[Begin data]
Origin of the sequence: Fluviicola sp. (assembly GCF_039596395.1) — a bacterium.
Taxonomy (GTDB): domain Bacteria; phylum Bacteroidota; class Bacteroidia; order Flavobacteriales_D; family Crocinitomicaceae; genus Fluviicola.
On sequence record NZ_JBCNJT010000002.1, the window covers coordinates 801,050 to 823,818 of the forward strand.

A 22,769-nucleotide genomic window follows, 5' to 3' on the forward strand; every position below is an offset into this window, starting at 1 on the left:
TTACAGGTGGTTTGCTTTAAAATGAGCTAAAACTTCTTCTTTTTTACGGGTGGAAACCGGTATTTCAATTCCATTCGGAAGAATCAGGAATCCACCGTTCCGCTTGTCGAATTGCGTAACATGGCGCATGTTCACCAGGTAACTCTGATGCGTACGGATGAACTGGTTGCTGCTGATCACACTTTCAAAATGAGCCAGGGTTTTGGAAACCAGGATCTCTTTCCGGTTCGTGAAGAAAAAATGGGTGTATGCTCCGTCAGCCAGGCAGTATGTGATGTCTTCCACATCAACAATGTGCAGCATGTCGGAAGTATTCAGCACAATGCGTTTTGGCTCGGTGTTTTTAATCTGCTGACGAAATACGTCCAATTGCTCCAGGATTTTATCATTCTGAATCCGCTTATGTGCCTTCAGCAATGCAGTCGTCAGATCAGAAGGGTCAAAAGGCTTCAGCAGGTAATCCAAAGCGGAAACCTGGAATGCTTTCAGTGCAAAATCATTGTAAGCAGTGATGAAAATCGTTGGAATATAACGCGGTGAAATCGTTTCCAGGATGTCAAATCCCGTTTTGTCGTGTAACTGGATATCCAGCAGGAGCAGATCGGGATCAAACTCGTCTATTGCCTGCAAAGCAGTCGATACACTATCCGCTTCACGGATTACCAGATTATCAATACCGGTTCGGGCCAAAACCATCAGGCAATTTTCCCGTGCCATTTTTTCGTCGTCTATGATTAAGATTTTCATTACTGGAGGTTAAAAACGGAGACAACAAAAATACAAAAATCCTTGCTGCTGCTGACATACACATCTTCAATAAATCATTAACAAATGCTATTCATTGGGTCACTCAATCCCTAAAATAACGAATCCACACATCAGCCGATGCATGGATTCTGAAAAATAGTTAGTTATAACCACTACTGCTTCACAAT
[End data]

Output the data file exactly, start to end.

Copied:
Origin of the sequence: Fluviicola sp. (assembly GCF_039596395.1) — a bacterium.
Taxonomy (GTDB): domain Bacteria; phylum Bacteroidota; class Bacteroidia; order Flavobacteriales_D; family Crocinitomicaceae; genus Fluviicola.
On sequence record NZ_JBCNJT010000002.1, the window covers coordinates 801,050 to 823,818 of the forward strand.

A 22,769-nucleotide genomic window follows, 5' to 3' on the forward strand; every position below is an offset into this window, starting at 1 on the left:
TTACAGGTGGTTTGCTTTAAAATGAGCTAAAACTTCTTCTTTTTTACGGGTGGAAACCGGTATTTCAATTCCATTCGGAAGAATCAGGAATCCACCGTTCCGCTTGTCGAATTGCGTAACATGGCGCATGTTCACCAGGTAACTCTGATGCGTACGGATGAACTGGTTGCTGCTGATCACACTTTCAAAATGAGCCAGGGTTTTGGAAACCAGGATCTCTTTCCGGTTCGTGAAGAAAAAATGGGTGTATGCTCCGTCAGCCAGGCAGTATGTGATGTCTTCCACATCAACAATGTGCAGCATGTCGGAAGTATTCAGCACAATGCGTTTTGGCTCGGTGTTTTTAATCTGCTGACGAAATACGTCCAATTGCTCCAGGATTTTATCATTCTGAATCCGCTTATGTGCCTTCAGCAATGCAGTCGTCAGATCAGAAGGGTCAAAAGGCTTCAGCAGGTAATCCAAAGCGGAAACCTGGAATGCTTTCAGTGCAAAATCATTGTAAGCAGTGATGAAAATCGTTGGAATATAACGCGGTGAAATCGTTTCCAGGATGTCAAATCCCGTTTTGTCGTGTAACTGGATATCCAGCAGGAGCAGATCGGGATCAAACTCGTCTATTGCCTGCAAAGCAGTCGATACACTATCCGCTTCACGGATTACCAGATTATCAATACCGGTTCGGGCCAAAACCATCAGGCAATTTTCCCGTGCCATTTTTTCGTCGTCTATGATTAAGATTTTCATTACTGGAGGTTAAAAACGGAGACAACAAAAATACAAAAATCCTTGCTGCTGCTGACATACACATCTTCAATAAATCATTAACAAATGCTATTCATTGGGTCACTCAATCCCTAAAATAACGAATCCACACATCAGCCGATGCATGGATTCTGAAAAATAGTTAGTTATAACCACTACTGCTTCACAAT